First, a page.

Physical Therapists, PTAs and CNAs in Hospitals and Nursing Homes


The following is an exchange of e-mails between Tracy who is an LPTA in Illinois and one of therubins co-editors Harold Rubin. We would like to express our thanks to Tracy for her e-mail to us on this matter. One of the purposes of this site is that it is a forum wherein our viewers can express their opinions, and thus bring out into the open issues that are of concern to you our viewers. The following is the e-mail we received from Tracy:


Sent: Thursday, January 25, 2001 2:21 AM

Subject: I read your web page.

I read your web page about Nursing Homes. (Editor's Note: Please see Selecting a Nursing Home) I am a LPTA who works in a Nursing Home in the state of IL. It seems you are a little confused about Nursing Homes and Physical Therapist Ass.

First of all PTAs are very qualified and can give pts the same quality of care as a PT. PTAs work very hard and we have increased a lot of patient's functional capabilities.

Both PTs and PTAs have two years of internships, PTAs education focus more on safety, assessments, and hands on treatment. Most PTAs are required to have a state licensed and 2 yrs of College Education.

CNAs have a 9 wk course, high school education, and usually less compassionate. I say that because they are over worked and understaffed. I think some of them may have a hearing disorder, because I have heard call lights on for more then 1/2 an hour.

I am glad to know your CNAs were properly trained for 9 wks. Sorry to hear that the PTAs you have delt with were not properly trained in their 64wk course on pt care. You must not have visited your mother a lot. Do you feel guilty?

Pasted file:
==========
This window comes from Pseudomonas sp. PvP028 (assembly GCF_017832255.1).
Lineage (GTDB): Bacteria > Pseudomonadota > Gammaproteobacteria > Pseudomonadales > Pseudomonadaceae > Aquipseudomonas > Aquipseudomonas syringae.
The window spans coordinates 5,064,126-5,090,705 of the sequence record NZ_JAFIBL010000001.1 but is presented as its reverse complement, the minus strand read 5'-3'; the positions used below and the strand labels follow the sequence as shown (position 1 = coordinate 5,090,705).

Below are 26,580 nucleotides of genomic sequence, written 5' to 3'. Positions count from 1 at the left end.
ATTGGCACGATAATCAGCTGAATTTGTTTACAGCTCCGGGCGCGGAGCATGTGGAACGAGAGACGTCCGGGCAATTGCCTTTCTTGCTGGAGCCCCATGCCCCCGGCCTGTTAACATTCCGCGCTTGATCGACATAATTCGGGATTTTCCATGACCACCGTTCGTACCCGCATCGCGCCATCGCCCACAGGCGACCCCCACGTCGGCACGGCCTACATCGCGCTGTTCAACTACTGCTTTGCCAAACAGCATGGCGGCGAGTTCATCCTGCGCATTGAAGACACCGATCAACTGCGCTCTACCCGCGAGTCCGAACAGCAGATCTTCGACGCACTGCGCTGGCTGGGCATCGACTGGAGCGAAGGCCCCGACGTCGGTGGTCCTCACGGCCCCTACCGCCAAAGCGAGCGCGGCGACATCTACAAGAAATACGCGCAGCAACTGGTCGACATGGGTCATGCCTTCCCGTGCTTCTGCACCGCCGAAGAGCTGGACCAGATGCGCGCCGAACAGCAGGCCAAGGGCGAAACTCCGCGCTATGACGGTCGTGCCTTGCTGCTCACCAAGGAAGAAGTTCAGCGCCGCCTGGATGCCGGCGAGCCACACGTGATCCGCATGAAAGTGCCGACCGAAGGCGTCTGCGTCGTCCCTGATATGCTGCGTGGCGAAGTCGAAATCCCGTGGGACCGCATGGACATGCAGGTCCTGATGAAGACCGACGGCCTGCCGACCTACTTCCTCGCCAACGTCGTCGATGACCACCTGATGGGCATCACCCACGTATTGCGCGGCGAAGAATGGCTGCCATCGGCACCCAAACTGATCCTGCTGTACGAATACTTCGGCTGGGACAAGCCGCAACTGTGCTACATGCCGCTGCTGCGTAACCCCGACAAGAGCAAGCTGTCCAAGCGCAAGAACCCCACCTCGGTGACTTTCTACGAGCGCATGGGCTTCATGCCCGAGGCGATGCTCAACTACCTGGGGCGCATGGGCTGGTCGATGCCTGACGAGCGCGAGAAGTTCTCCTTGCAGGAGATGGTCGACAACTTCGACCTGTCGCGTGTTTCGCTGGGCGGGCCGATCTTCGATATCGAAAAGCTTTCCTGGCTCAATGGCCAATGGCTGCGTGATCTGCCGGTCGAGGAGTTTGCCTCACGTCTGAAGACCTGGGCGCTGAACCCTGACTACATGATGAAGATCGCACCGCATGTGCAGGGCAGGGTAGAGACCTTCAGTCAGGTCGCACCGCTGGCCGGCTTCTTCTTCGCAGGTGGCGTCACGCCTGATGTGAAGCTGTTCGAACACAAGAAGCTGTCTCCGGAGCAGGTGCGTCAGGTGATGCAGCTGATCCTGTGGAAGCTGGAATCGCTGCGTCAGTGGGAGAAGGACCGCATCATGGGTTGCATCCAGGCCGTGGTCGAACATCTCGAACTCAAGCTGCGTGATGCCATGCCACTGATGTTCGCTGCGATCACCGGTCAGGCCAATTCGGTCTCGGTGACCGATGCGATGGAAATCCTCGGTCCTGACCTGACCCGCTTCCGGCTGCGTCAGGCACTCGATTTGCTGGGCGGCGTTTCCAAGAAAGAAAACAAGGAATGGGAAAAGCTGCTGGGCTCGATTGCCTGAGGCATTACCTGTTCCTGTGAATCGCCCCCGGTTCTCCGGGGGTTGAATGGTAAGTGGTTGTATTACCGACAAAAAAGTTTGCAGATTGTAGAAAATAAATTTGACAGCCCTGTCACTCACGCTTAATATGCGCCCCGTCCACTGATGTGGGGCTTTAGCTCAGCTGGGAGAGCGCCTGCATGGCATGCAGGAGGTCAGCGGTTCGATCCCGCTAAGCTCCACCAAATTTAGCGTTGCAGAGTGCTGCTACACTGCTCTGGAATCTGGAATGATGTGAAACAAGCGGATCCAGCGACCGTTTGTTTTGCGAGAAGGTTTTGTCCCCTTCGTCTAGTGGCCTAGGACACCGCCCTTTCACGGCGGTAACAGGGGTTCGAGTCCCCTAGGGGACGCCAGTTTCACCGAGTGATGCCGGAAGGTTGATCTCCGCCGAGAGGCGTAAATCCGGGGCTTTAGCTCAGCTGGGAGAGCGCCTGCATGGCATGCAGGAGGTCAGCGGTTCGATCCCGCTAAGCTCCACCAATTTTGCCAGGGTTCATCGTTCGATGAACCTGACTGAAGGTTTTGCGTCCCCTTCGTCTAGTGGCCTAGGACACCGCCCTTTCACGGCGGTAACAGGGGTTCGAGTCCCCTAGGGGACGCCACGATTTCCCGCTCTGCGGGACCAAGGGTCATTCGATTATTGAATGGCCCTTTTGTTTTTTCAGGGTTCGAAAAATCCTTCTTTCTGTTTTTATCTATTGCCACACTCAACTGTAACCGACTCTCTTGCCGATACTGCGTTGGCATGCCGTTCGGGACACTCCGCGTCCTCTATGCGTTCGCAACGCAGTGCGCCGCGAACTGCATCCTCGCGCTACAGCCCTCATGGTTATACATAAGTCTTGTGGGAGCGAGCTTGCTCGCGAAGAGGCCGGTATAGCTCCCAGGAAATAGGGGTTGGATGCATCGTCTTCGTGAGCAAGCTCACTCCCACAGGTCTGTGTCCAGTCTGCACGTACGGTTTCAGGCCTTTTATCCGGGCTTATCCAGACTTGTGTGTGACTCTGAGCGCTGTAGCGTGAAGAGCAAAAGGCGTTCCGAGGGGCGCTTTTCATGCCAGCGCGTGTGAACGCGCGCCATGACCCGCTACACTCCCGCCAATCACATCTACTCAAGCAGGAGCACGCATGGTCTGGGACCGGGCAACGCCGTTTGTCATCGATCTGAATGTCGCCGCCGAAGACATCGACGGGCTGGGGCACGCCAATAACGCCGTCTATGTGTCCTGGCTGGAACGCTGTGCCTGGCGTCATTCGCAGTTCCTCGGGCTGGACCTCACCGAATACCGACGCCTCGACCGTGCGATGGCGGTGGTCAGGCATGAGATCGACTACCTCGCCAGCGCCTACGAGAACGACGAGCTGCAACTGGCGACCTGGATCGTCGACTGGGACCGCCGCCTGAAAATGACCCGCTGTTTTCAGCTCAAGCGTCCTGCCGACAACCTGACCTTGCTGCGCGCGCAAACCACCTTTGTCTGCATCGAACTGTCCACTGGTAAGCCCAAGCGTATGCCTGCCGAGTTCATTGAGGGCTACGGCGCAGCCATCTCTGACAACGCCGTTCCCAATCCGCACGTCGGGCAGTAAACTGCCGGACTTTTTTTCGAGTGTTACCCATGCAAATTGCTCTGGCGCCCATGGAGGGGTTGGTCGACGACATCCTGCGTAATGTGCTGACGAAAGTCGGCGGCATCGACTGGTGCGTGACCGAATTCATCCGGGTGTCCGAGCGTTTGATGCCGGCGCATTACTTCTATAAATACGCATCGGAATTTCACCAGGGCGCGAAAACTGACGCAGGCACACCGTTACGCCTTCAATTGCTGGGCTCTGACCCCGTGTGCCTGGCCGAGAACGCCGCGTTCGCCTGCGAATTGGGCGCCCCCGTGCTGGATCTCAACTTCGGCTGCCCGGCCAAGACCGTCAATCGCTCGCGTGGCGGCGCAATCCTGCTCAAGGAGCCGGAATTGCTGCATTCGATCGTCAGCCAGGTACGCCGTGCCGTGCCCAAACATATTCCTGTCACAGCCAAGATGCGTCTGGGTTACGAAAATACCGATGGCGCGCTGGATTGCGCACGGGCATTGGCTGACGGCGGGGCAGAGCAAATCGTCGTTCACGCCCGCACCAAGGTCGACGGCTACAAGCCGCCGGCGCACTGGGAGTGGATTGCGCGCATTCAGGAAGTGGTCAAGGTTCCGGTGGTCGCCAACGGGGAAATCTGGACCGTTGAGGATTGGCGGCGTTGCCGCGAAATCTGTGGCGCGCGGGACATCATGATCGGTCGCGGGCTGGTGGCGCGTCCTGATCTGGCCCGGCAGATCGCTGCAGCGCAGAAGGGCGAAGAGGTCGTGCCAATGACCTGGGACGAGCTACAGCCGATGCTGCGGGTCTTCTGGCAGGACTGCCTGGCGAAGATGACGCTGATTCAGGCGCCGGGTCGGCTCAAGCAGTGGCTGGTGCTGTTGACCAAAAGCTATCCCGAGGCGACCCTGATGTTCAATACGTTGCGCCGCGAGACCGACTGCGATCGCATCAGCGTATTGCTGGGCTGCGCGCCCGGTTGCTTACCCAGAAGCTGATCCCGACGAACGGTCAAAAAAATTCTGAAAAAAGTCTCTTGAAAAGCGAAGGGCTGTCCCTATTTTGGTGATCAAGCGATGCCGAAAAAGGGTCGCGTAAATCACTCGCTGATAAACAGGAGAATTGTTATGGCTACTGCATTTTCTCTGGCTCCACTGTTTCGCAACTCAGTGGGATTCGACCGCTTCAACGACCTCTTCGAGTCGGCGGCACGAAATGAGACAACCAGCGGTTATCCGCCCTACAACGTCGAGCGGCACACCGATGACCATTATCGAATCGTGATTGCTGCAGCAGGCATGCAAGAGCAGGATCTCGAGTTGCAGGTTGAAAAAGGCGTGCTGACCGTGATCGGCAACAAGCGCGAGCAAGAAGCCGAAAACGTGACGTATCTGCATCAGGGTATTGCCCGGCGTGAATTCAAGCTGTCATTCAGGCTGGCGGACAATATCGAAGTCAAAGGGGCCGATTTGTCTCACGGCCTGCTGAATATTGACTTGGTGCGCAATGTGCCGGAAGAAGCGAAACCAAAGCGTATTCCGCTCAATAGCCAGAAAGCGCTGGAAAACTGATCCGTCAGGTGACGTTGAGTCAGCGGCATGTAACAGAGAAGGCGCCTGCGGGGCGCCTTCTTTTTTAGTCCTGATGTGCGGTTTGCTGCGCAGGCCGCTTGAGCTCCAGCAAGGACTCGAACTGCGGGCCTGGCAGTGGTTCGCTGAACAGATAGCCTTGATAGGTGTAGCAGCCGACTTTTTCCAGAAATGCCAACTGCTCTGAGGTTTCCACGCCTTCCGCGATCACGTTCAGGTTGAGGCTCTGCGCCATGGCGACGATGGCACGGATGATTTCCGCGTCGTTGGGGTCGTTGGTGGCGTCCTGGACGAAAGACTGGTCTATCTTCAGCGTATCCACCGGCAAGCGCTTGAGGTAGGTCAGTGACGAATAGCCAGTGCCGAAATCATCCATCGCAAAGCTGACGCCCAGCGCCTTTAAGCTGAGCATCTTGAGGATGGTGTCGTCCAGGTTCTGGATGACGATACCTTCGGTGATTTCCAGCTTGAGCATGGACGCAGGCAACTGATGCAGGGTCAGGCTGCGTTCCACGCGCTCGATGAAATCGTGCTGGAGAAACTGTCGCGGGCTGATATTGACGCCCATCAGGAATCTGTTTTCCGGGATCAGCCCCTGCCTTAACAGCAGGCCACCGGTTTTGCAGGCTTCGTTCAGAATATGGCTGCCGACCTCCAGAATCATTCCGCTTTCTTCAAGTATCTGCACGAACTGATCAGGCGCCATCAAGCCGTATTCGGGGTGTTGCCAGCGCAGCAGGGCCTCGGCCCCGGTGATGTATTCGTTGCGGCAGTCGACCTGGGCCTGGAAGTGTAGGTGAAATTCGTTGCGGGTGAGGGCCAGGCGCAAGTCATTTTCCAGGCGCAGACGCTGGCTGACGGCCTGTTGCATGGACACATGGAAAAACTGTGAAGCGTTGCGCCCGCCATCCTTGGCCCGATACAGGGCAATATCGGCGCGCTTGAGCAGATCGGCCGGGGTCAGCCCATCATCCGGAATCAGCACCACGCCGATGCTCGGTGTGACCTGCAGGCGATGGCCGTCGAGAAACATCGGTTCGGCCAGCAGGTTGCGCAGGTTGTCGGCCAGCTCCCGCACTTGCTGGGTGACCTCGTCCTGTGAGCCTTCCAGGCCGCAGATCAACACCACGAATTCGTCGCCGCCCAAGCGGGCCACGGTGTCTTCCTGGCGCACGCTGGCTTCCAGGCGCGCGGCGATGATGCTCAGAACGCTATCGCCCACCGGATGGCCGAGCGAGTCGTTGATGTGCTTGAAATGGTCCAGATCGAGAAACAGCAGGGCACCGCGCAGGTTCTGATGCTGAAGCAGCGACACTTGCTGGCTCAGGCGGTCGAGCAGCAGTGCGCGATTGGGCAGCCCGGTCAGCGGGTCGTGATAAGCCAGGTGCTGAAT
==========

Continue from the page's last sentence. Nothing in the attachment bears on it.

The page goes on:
P.S. All nursing homes in IL. work with contracted rehabilitaion companies and there is always someone there for consultation


The following is the response that Harold Rubin e-mailed back to Tracy

Dear "Tracy":
Thank you for sending in the information about PTAs. We do believe that these professionals do extraordinary jobs. The same is true for all professionals working with the elderly.

At the same time, there are some professionals in those fields who, despite their training, perform below the level expected of them or who make assumptions that may not be well grounded, because of a variety of reasons
(triage, minimum staffing, incorrect assumptions, etc.). This we believe was the case with our mother. She was recovering from double pneumonia, was on a PEG, with her weight down to 67 pounds and not very communicative. No attempt
was made to assess her functional capacities including her capacity to walk. She was VISUALLY assessed as "not ready for PT." My brother and I, both of us who visited her twice a day for 39 days in a row during her 39 day stay in
the hospital, began our own brand of PT. She was able to walk out of that hospital with our help and then entered a nursing home where she remained for about 4 years, walking without assistance. The care she received from the
staff at this nursing home was terrific, helped by the fact that my brother and I would each visit her once a day for the four years. We believe it is the social support system that enabled our mother to achieve her rehabilitation in spite of the negative assessment.

In the above nursing home and in the number of nursing homes and Assisted Living Residences we have visited, we find the level of care varying with the site and individuals involved, despite the setup of providing rehabilitation services i.e. in-house services, contractual, independent providers etc.

One thing is clear: HCFA has set up a False Claim Act based on facility deficiencies. Physical therapy services have been cited. We believe that this is evidence that problems exist. HCFA imposes monetary penalties for noncompliance with applicable requirements. Is this because they just like to be punitive? We do not believe so.

We are well aware of the training requirements of PTs, PTAs and CNA. You are very proud of your profession and we applaud you for the work you are doing. Our hope is that you will continue to be a sensitive, caring professional who
uses her academic training and professional acumen to help needy individuals achieve a quality of life commensurate with their level of functioning and will not get into the internecine warfare that exists between many professional groups.

We hope that you will continue to read our articles and send us comments. We would also appreciate it if you would recommend our site to your colleagues and friends.

Again, thank you for your comments.

Harold Rubin

January 24,2001